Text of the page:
Namino formerly worked as a physical therapist doing rehabilitation work in hospital and elder care facilities. Since joining Sompo Care, he has been primarily involved in capability evaluations and care plan proposals for new residents. At Future Care Lab in Japan, he works as an R&D lead.

What was the impetus behind developing the Viami Shower Bathing Device for Nursing Care?

Nakai: Our company is currently engaged in a wide variety of business pursuits, but we started as a manufacturer of industrial gases like oxygen and nitrogen—which we supplied to hospitals or manufacturing facilities. This has led to our involvement with numerous projects geared towards medical facilities, where we aim to provide better products to aid both patients and staff. The Viami Series Shower Bathing Device for Nursing Care came out of those efforts. One of the main purposes of a bath is to warm the body to the core, promoting both physical and psychological relaxation, but we often heard that it was difficult to accomplish that with the bathing devices used for people with physical disabilities or those staying in the hospital. So we set out to develop and improve those products so that they would be physically easier on users while allowing them to safely relax into the bathing experience. Getting patients into the bath was also extremely difficult on caregivers, so lightening their load with a showering device was another driving force behind development. Working with the Future Care Lab in Japan (“the Lab”) to improve the reclining chair was also a major factor in making the device easier on caregivers.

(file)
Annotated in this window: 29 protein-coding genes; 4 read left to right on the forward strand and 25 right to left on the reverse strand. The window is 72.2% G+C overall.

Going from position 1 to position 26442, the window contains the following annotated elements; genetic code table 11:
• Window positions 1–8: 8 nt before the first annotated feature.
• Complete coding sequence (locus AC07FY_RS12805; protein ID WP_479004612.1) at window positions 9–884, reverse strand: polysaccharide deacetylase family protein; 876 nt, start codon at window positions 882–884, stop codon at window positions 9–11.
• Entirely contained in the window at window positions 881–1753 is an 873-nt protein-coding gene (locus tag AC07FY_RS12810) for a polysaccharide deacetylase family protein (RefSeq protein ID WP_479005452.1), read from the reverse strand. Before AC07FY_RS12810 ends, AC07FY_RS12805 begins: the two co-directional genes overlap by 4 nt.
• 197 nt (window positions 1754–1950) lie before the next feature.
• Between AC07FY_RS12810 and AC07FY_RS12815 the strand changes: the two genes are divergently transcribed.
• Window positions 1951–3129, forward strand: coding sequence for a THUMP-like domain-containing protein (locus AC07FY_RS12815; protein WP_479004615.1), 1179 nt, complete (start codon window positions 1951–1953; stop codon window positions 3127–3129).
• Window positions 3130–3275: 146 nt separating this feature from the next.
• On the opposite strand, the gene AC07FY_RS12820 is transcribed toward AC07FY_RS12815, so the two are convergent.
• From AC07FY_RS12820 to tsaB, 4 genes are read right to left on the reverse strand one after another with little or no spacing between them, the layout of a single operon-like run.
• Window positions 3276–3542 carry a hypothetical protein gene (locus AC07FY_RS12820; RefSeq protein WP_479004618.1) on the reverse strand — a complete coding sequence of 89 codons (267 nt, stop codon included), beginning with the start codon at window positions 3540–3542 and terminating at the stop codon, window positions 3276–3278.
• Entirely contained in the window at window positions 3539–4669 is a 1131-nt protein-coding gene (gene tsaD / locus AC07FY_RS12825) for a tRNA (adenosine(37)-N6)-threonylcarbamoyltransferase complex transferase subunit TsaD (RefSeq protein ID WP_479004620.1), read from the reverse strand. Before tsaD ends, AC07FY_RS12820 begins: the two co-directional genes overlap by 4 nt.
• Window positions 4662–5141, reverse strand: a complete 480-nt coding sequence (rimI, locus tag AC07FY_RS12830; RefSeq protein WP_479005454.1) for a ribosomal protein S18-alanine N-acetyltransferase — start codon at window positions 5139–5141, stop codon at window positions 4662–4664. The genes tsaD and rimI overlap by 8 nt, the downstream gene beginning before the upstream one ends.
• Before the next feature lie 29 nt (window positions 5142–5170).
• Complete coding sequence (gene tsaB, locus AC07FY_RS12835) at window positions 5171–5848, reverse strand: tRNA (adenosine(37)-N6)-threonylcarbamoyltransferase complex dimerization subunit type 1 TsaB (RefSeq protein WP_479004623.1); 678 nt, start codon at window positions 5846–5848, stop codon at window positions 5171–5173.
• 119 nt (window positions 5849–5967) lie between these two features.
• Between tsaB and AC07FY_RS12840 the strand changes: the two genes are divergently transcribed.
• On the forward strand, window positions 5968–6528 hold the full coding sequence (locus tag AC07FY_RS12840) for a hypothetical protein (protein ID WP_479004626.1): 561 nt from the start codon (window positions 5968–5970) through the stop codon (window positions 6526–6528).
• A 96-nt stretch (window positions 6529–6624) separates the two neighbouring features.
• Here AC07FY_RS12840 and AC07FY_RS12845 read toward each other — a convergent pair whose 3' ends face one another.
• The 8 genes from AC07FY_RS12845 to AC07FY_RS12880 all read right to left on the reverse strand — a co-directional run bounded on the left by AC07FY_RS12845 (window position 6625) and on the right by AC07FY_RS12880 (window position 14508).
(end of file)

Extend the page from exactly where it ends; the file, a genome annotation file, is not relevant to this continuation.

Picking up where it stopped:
A shared approach to manufacturing:Listen to the front lines

A shared approach to manufacturing:
Listen to the front lines

What drove you to get involved in improving the Viami?

Namino: At the Lab, our goal is to improve productivity at nursing care sites and streamline tasks. Caregiving staff spend a lot of time helping with bathing, so we were searching for a way we might be able to change what they were doing in order to make the process more efficient. We thought that users might enjoy a pleasant showering experience, which would also ease the burden on caregivers. After looking into several options, we ended up at the Viami.

Nakai: When we were first approached by the Lab, we had them actually experience the Viami in our showroom. They told us they were looking at the possibility of a showering devices that would make things easier on caregivers and create better working conditions for them. That aligned perfectly with what we were trying to do, so we immediately wanted to work with them.